#like a well behaved little mac sheep.
INSTALL_DIR = /Applications/

#This is the location of the core library files in the Arduino IDE (version 0021)
ARDUINO = $(INSTALL_DIR)/hardware/arduino/cores/arduino

#this is the path to the avr tools that come with the Arduino IDE.
#we use these instead of the CrossPack tools you would install
#for use with Eclipse.  It's the same stuff, but less work, really...
AVR_TOOLS_PATH = $(INSTALL_DIR)/hardware/tools/avr/bin

#These are non-core library files.  Change them according to your needs
#main.cpp is in there even though it's not technically a library file.
#this works though...
# For example if you have
# #include "Wire.h"
# in main.cpp, then you have to compile the Wire library.  I just copied the
# source for the library to my project folder, but I could have linked to it
# in the Arduino IDE instead.
#.c files
utility/twi.c \
#.cpp files.  main.cpp must be here no matter what
#I didn't need to put the Wire.cpp library in the same directory as the project.  I could have linked to it in the Arduino IDE installation.
main.cpp \
Wire.cpp \

#include paths to other headers needed for compilation.  precede with -I.
#you should point to the locations you have extra library files.
-Iutility/ \
-I. \
-I$(AVRTOOLS)/../include/ \
#that last line is for when you use interrupts.h and stuff.  Brows around inside the IDE files to see where these paths are.  My rule is: if in doubt, -Include it.

#************************END PATHS TO IMPORTANT STUFF

#************************CORE LIBRARY ITEMS
#These are the things that need to be compiled for the core library.
#I got the list by looking at this verbose output from the Arduino IDE
#avr-gcc -c -g -Os -w -ffunction-sections -fdata-sections -mmcu=atmega328p -DF_CPU=16000000L -DARDUINO=21 -I/arduino/ /arduino//pins_arduino.c -o/tmp/pins_arduino.c.o
#avr-gcc -c -g -Os -w -ffunction-sections -fdata-sections -mmcu=atmega328p -DF_CPU=16000000L -DARDUINO=21 -I/arduino/ /arduino//WInterrupts.c -o/tmp/WInterrupts.c.o
#avr-gcc -c -g -Os -w -ffunction-sections -fdata-sections -mmcu=atmega328p -DF_CPU=16000000L -DARDUINO=21 -I/arduino/ /arduino//wiring.c -o/tmp/wiring.c.o
#avr-gcc -c -g -Os -w -ffunction-sections -fdata-sections -mmcu=atmega328p -DF_CPU=16000000L -DARDUINO=21 -I/arduino/ /arduino//wiring_analog.c -o/tmp/wiring_analog.c.o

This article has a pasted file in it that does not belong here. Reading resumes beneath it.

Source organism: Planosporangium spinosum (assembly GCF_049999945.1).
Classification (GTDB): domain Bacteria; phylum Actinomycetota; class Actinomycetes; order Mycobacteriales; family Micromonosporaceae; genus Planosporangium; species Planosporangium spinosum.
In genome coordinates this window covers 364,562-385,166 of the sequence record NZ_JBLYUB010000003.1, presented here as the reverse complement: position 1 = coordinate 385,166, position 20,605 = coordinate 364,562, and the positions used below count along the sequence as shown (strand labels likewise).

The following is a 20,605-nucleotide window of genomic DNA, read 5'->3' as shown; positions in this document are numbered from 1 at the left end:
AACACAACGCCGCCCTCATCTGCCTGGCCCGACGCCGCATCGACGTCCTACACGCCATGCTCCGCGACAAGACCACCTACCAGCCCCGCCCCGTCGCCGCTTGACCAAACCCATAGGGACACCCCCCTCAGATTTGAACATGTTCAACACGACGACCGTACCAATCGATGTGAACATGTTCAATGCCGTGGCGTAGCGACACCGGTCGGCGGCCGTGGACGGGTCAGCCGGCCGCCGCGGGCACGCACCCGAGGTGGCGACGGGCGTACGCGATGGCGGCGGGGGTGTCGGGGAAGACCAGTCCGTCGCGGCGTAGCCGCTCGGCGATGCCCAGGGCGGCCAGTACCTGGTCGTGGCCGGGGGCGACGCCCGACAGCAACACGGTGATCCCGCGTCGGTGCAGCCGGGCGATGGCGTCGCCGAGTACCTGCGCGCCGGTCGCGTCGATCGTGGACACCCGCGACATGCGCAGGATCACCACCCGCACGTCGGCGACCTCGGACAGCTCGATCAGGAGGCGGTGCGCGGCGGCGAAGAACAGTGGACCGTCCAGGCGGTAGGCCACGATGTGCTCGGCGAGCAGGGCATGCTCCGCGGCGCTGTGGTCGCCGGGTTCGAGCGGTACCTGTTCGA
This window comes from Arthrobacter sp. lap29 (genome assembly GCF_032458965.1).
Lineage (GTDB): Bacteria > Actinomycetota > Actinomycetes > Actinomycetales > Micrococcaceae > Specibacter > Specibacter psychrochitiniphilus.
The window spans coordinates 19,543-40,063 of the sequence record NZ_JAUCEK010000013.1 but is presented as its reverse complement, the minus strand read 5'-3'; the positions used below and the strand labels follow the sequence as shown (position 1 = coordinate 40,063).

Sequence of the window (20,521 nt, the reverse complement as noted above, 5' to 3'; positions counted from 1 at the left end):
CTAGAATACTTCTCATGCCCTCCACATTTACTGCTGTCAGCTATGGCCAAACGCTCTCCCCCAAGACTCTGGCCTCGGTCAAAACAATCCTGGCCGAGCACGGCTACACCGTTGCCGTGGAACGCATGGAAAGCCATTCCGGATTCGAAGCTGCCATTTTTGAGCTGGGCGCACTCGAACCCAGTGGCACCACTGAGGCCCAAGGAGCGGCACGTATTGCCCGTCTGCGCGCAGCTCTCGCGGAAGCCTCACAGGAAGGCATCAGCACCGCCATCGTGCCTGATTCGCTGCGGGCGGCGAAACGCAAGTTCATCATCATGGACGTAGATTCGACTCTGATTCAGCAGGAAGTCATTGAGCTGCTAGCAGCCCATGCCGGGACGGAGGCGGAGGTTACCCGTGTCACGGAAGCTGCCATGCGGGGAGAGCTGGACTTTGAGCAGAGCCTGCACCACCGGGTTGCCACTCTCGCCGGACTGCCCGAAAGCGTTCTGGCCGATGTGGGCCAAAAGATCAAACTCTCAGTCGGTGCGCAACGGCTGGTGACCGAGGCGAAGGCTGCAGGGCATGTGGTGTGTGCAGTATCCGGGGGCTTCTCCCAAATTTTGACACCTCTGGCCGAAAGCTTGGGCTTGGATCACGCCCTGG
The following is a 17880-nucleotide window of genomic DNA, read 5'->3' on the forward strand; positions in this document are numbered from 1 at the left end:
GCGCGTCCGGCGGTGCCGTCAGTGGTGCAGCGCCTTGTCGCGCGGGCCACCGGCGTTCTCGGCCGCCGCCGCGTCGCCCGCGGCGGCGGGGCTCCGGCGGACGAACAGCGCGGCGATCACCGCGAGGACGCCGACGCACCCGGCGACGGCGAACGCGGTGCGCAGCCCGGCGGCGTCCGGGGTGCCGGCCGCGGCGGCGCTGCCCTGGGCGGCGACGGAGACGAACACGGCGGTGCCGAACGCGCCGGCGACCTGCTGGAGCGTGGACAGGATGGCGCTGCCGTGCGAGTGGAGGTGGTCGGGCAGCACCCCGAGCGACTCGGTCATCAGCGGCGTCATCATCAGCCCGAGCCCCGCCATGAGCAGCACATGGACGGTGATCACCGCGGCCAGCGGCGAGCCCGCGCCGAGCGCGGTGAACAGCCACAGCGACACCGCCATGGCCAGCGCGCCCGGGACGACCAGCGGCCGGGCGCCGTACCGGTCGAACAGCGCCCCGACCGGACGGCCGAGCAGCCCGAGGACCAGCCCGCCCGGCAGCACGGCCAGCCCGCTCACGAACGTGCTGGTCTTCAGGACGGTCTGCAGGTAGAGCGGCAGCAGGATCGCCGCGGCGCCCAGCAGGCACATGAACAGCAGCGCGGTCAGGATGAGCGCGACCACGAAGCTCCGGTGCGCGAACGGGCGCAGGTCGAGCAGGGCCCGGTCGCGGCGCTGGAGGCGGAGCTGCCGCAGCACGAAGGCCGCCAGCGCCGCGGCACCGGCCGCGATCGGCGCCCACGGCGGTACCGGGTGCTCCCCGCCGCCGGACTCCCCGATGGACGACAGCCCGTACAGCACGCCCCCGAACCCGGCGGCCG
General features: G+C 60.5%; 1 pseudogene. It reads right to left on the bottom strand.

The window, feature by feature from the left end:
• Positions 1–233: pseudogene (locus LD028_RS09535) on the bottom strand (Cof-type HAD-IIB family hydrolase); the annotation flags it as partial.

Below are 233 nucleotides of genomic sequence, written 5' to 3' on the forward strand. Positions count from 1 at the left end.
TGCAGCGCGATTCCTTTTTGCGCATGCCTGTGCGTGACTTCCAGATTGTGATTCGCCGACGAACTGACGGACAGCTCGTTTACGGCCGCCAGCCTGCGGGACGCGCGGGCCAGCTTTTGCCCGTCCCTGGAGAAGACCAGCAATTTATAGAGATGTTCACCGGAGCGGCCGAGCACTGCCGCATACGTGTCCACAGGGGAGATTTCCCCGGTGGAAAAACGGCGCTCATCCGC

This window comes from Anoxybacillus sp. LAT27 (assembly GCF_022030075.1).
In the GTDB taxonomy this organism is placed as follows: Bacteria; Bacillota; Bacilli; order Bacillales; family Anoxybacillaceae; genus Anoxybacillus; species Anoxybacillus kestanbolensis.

#avr-gcc -c -g -Os -w -ffunction-sections -fdata-sections -mmcu=atmega328p -DF_CPU=16000000L -DARDUINO=21 -I/arduino/ /arduino//wiring_digital.c -o/tmp/wiring_digital.c.o
#avr-gcc -c -g -Os -w -ffunction-sections -fdata-sections -mmcu=atmega328p -DF_CPU=16000000L -DARDUINO=21 -I/arduino/ /arduino//wiring_pulse.c -o/tmp/wiring_pulse.c.o
#avr-gcc -c -g -Os -w -ffunction-sections -fdata-sections -mmcu=atmega328p -DF_CPU=16000000L -DARDUINO=21 -I/arduino/ /arduino//wiring_shift.c -o/tmp/wiring_shift.c.o
$(ARDUINO)/pins_arduino.c \
$(ARDUINO)/wiring.c \
$(ARDUINO)/wiring_analog.c \
$(ARDUINO)/wiring_digital.c \
$(ARDUINO)/wiring_pulse.c \
$(ARDUINO)/wiring_shift.c \
#list other library files here
#list core library files here

#These ones are for .cpp files.  Note that main.cpp is irrelevant here
#because it pertains to .pde sketches.  It's contents are
# #include<WProgram.h> int main(void){init(); setup(); for(;;) loop(); return 0;}
#I'm assuming you are writing this into your own main.cpp file.

#avr-g++ -c -g -Os -w -fno-exceptions -ffunction-sections -fdata-sections -mmcu=atmega328p -DF_CPU=16000000L -DARDUINO=21 -I/arduino/ /arduino//main.cpp -o/tmp/main.cpp.o
#avr-g++ -c -g -Os -w -fno-exceptions -ffunction-sections -fdata-sections -mmcu=atmega328p -DF_CPU=16000000L -DARDUINO=21 -I/arduino/ /arduino//Tone.cpp -o/tmp/Tone.cpp.o
#avr-g++ -c -g -Os -w -fno-exceptions -ffunction-sections -fdata-sections -mmcu=atmega328p -DF_CPU=16000000L -DARDUINO=21 -I/arduino/ /arduino//WString.cpp -o/tmp/WString.cpp.o
$(ARDUINO)/Tone.cpp \
$(ARDUINO)/WString.cpp \
$(ARDUINO)/HardwareSerial.cpp \
$(ARDUINO)/WMath.cpp \
$(ARDUINO)/Print.cpp \
#************************END CORE LIBRARY ITEMS

#Toss your extra lib files in with the core files and main.cpp.